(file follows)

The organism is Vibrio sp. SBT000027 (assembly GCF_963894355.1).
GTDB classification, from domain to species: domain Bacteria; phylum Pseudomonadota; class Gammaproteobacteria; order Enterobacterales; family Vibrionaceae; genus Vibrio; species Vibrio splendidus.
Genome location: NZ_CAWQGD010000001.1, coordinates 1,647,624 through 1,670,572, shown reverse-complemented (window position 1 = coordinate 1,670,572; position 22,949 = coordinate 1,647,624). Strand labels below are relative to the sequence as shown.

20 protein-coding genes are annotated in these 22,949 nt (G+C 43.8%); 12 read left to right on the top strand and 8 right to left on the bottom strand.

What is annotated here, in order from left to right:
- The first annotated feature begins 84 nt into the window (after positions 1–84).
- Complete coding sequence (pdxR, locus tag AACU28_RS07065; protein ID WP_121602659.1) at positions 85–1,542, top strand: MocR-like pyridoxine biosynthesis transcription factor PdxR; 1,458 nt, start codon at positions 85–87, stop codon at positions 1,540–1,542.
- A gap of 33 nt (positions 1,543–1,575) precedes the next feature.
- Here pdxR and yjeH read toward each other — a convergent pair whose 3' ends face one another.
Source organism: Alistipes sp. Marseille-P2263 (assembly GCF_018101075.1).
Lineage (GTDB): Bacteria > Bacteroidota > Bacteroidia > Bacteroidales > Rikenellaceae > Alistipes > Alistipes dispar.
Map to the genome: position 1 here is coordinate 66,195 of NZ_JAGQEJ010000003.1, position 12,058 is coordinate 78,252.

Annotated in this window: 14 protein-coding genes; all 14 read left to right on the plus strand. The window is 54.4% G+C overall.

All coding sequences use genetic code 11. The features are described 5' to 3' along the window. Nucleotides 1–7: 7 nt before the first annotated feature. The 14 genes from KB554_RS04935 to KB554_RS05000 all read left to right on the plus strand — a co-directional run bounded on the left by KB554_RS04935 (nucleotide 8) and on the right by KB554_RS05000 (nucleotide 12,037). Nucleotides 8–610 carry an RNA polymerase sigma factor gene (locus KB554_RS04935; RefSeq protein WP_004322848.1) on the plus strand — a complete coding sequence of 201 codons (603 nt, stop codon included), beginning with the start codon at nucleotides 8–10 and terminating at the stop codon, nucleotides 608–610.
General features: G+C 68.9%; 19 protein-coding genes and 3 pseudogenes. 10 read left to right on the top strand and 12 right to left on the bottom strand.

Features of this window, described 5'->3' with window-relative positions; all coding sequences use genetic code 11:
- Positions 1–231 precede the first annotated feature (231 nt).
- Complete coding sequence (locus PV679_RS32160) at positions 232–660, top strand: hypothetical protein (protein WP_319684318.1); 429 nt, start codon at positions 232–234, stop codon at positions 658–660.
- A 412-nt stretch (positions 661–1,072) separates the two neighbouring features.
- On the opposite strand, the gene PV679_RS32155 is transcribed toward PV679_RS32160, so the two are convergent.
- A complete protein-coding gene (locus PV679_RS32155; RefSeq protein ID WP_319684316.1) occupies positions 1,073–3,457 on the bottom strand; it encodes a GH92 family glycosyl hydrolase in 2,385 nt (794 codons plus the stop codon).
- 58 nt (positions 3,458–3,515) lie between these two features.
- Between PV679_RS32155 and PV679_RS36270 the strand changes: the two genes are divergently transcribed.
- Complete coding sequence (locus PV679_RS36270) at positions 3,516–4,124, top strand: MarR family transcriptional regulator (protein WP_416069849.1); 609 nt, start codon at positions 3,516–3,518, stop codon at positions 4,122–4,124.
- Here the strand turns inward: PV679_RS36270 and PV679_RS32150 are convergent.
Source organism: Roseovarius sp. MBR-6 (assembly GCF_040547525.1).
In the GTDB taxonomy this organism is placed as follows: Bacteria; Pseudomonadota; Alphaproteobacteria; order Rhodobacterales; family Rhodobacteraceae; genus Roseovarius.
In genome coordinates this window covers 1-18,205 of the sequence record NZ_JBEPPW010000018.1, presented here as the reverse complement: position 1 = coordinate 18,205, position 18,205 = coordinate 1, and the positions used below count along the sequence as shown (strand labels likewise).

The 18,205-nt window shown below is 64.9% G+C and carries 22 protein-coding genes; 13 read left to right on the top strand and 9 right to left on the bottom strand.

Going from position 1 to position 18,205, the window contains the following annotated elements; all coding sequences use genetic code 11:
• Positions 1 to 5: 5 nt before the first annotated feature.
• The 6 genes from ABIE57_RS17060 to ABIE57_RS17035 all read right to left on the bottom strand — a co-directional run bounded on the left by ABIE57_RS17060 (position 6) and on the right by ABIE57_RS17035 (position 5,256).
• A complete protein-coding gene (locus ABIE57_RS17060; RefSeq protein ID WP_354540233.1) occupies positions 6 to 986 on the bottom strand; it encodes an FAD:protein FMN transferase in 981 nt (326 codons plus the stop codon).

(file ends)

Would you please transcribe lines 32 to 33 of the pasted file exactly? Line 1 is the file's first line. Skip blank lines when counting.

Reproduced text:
• The 6 genes from ABIE57_RS17060 to ABIE57_RS17035 all read right to left on the bottom strand — a co-directional run bounded on the left by ABIE57_RS17060 (position 6) and on the right by ABIE57_RS17035 (position 5,256).
• A complete protein-coding gene (locus ABIE57_RS17060; RefSeq protein ID WP_354540233.1) occupies positions 6 to 986 on the bottom strand; it encodes an FAD:protein FMN transferase in 981 nt (326 codons plus the stop codon).